03. Mazurka in F major, 1833 or 1834 (1:11)
04. Farewell Waltz in G major, 1831 (1:08)
05. Barcarolle in G major, 1847 ”Ah,se to fossi meco Sulla barchetta bruna.” Felice Romani (6:02)
06. Mazurka in C major, 1852 (0:49)
07. Mazurka in F major, 1835 (?) (2:45)
08. Waltz in E flat major, 1838 (2:36)
09. Variations on a Theme from Mozart’s opera “Die Zauberflote” in E flat major, 1822 (8:55)
10. Tarantella on a Russian Folk Song “In the Field There Stood a Birch Tree”, 1843 (1:05)
11. Remeniscence about Mazurka , 1847 “Sans illusions‐adieu la vie!” Métastase (3:51)
12. Nocturne in E flat major, 1828 (4:43)
13. Polka in D minor, 1849 (0:50)
14. Nocturne in F minor “La Séparation”, 1839 (3:45)
15. Variations on a Russian Folk Song “Among the Gentle Valley” in A minor, 1826 (4:27)

Tatiana Loguinova – piano


Despite spending a total of 23 years in Europe where he absorbed many influences and wrote most of his compositions Glinka is credited with being “the father of Russian music”.

In the realm of piano music he created the Russian piano miniature and at one time in his early musical education had some lessons from John Field, the inventor of the nocturne. His piano music though small in output is fresh, charming and elegant. Many of the pieces on this disc are inspired by dance as in the mazurkas, waltzes and the polka. He also enjoyed composing variations such as those on a theme from Mozart’s Magic Flute which is particularly affecting, as well as those on Russian folk songs. His tarantella on the Russian favourite “In the field there stood a birch tree” (Beryoshka) is especially successful. In addition both of the nocturnes presented here show that the time spent with Field was extremely fruitful.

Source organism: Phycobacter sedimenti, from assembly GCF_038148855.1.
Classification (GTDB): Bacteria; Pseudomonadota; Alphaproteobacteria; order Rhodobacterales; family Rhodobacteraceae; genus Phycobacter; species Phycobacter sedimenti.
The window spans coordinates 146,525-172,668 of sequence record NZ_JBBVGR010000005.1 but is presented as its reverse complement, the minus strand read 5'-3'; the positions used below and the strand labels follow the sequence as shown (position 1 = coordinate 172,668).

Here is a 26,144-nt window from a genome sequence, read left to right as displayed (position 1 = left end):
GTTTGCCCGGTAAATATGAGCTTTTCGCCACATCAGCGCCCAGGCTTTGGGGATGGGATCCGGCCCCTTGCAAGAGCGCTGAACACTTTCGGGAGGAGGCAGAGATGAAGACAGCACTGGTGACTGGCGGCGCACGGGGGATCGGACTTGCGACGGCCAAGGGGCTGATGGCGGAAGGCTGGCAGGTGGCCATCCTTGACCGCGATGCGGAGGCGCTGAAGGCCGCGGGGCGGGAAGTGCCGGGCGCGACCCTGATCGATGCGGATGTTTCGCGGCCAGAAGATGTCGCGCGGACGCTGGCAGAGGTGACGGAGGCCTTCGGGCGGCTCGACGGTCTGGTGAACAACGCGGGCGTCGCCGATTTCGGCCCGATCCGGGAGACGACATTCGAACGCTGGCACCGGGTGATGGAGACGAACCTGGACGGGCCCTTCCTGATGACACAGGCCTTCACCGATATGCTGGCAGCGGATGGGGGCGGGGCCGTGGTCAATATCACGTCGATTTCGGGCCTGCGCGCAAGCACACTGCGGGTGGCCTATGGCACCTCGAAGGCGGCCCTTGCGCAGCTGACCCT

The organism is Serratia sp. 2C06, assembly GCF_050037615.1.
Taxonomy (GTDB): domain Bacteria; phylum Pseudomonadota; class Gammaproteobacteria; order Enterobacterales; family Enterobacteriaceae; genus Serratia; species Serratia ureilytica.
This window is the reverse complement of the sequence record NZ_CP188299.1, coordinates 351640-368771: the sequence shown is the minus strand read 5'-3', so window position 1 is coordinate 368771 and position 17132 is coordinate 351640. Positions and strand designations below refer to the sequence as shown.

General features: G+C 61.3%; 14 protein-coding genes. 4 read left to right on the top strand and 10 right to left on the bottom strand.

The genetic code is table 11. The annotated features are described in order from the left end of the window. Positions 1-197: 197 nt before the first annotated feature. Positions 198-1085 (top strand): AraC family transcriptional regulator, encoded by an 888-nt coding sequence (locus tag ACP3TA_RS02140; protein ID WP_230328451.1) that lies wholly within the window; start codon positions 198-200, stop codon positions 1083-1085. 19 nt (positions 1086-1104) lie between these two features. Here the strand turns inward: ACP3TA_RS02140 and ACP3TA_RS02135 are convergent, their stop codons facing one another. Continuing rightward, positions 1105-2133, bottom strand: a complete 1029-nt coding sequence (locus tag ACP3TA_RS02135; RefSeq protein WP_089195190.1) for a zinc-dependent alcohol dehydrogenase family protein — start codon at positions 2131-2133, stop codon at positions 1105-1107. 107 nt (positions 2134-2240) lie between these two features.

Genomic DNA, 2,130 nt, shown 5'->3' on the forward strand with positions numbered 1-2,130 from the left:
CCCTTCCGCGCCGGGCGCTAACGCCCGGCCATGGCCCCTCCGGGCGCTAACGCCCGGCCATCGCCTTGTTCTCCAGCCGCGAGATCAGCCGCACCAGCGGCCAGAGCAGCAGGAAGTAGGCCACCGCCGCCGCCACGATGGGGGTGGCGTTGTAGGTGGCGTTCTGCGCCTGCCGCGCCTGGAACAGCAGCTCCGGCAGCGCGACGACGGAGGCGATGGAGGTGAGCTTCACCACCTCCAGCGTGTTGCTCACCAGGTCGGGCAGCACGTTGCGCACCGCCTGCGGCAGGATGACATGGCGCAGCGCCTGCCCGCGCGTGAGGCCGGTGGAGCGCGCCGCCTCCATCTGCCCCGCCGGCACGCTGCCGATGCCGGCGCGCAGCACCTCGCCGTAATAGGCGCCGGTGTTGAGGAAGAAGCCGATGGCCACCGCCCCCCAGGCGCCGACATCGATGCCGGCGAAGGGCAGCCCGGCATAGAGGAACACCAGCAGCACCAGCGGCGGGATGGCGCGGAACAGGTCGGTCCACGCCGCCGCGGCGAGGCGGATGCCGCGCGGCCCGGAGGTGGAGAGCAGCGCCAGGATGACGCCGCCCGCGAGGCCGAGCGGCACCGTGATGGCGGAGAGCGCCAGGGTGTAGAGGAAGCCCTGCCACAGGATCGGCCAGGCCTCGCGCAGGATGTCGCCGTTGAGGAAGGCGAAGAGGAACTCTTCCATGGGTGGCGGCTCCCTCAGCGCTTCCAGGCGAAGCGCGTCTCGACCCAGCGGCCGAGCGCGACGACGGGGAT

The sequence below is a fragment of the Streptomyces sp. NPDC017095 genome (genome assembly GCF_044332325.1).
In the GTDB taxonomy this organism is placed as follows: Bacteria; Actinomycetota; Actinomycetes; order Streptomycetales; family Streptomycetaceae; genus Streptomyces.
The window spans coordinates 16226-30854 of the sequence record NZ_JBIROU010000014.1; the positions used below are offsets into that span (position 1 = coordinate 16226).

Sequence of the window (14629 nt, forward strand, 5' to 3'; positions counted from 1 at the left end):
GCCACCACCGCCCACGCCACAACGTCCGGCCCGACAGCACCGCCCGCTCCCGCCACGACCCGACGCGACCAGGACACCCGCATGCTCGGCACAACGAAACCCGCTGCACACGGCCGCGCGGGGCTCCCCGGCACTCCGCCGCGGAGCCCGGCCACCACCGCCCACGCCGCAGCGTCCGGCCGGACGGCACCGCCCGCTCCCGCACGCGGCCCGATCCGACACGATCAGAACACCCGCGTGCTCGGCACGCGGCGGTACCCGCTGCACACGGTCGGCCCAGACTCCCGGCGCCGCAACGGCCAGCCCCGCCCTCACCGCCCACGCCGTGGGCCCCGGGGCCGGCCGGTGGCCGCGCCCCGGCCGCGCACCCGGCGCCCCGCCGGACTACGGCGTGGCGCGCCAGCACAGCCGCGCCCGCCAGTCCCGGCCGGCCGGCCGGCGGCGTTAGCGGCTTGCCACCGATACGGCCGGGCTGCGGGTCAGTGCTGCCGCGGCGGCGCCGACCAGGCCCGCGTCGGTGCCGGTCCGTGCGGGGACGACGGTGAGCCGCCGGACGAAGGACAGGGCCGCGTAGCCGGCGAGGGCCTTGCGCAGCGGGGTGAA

This disc is the first time these works have been performed on the pianoforte and since the disc’s title is Treasures for the Pianoforte, implying that they were written for it, it is strange that they have waited so long to be performed on the instrument. Listening to them on the pianoforte has been a journey of rediscovery for me as I had not been much impressed by them on the modern piano. This recording has breathed new life into them and has emphasised their sparkling quality.

The recording is crisp and Tatiana Loguinova’s playing is thoughtful and perfectly showcases these charming and delightful pieces. ---Steve Arloff,

download (mp3 @320 kbs):

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]]> (bluesever) Glinka Mikhail Mon, 02 May 2016 16:00:47 +0000
Mikhail Glinka – Ivan Susanin (1957) Mikhail Glinka – Ivan Susanin (1957)

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1. Overture
2. Act I. V Sele Domnino
3. Act II. Bal U Korolia Sigizmunda
4. Act III. V Izbe U Susanina
5. Act IV. U Posada - V Lesu
6. Epilogue. Na Krasnoy Ploschadi V Moskve

Ivan Susanin - Ivan Petrov
Antonida - Vera Firsova
Bogdan Sobinin - N Gries
Vanya - Valentina Klepatskaya
Russian soldier - M Mishutin
Polish messenger - Vlasimir Valaitis

Chorus and Orchestra of The Bolshoi Theater
Boris Khaikin – conductor